For a house of four if they recycle 20% of the waste per person then give them 10% of their council tax back at the end of the year. Up to 30% for 60% recycled. Introduce a recycle points card so when you take your grass cutting to the dump you recycle it which goes to their recycling percentage.
Tony Dixon, Northampton

There is a similar project under way in the Galapagos Islands, another small archipelago with a limited population and an even greater environmental sensitivity. Maybe the local council on the Scillys should have a look at projects they are currently running - - and see if they can implement similar recycling methods.
Tim Fearn, London, UK

The residents of Scilly should be heartily congratulated for achieving that which the mainland has resolutely concluded impossible. Good attitudes and creative problem solving are needed everywhere but are fought against by ordinary people and governments all too often. We should emulate success where we find it.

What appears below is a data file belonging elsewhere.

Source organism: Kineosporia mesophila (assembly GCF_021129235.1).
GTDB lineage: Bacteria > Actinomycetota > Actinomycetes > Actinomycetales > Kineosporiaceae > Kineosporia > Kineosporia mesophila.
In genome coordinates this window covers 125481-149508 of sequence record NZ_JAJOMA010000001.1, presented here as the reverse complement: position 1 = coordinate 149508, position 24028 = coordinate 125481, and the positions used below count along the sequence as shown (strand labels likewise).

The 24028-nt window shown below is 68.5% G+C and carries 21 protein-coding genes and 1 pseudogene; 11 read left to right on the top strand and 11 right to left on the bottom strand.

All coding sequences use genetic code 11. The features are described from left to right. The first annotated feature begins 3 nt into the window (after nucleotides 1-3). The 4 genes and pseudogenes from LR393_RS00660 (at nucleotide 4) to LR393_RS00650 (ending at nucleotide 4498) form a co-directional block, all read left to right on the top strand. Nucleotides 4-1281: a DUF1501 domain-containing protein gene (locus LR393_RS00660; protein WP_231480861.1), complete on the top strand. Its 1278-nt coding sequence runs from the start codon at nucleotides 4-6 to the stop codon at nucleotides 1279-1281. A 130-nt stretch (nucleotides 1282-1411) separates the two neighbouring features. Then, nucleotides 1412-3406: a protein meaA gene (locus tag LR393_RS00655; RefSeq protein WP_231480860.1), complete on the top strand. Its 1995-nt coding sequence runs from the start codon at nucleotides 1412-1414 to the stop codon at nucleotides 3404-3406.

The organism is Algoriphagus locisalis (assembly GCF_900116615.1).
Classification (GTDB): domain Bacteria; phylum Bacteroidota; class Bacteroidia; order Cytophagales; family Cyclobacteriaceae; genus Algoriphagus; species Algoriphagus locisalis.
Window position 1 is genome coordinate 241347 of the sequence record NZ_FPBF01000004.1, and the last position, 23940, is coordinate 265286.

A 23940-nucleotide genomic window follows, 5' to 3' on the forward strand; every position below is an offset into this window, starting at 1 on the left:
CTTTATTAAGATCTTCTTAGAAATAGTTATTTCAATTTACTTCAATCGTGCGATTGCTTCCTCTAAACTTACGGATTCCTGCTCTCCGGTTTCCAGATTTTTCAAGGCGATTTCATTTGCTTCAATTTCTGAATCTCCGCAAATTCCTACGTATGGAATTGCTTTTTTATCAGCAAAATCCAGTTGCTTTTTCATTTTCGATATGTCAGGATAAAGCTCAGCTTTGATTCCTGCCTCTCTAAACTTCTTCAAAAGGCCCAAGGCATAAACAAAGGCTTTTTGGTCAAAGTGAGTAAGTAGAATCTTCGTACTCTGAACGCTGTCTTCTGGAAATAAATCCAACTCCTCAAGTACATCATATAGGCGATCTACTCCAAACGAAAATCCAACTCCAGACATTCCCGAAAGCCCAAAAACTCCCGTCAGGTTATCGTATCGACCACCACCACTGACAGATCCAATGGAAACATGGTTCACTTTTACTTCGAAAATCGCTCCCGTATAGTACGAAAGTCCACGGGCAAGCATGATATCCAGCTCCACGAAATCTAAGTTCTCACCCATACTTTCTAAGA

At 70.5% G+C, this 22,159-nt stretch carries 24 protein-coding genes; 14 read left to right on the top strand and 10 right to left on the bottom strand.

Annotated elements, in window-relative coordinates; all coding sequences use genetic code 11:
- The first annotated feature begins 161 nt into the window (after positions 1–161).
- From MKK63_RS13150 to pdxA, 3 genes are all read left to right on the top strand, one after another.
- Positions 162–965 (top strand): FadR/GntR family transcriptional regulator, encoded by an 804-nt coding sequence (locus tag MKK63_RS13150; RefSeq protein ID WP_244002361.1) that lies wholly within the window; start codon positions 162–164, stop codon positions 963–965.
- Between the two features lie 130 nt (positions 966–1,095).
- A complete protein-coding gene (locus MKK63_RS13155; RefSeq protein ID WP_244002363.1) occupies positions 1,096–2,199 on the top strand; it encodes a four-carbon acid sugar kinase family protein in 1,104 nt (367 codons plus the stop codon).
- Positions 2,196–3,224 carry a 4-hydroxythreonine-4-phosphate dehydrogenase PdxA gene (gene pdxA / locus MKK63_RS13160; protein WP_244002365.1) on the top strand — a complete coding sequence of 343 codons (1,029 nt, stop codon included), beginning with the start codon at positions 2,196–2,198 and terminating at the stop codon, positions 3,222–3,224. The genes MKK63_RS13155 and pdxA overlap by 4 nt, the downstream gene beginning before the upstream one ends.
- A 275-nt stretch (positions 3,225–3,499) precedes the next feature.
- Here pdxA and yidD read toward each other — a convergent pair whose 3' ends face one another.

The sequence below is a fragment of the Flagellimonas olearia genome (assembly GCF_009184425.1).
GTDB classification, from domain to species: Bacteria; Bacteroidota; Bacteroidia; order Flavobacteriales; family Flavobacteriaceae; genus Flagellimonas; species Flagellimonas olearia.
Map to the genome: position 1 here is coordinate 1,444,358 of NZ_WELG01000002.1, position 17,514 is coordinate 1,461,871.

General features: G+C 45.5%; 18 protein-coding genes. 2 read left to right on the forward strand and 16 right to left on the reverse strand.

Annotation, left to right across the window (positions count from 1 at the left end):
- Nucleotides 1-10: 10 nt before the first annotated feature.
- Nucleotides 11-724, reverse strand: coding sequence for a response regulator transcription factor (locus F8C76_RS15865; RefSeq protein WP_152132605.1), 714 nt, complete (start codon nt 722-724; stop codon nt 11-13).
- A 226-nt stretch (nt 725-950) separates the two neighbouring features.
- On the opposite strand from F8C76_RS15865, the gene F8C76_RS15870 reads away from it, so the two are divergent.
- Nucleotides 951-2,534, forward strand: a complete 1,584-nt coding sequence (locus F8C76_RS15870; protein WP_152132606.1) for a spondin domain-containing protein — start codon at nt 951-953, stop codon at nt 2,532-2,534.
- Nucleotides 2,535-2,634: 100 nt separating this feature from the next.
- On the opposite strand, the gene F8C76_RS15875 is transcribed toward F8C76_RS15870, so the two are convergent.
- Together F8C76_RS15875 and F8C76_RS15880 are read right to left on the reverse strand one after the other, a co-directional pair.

Nick Sharp-Rees, Maidenhead

This is what happens when you have to take personal responsibility for your rubbish on such a local basis. Most of our rubbish is taken to large central processing centres and the non-recyclables are dumped in huge landfill sites well away from the majority of the homes producing it. If we were forced to live with the consequences of rubbish I'm sure recycling and composting rates would soar.
Andy Herrington, Wargrave, Berkshire

I live in paradise but many here do not seem to appreciate it and litter out of habit; I feel this is due to a lack of education. I am committed to the cause but don't know where to start. Is there an international organisation that can give me direction?
Max Mulligan, Holetown, Barbados

I would welcome any help for Barbados - for an all-year round holiday destination it is way behind most places. I've lived here for five years and do my bit to keep my area of paradise litter free and recycle as much as I can.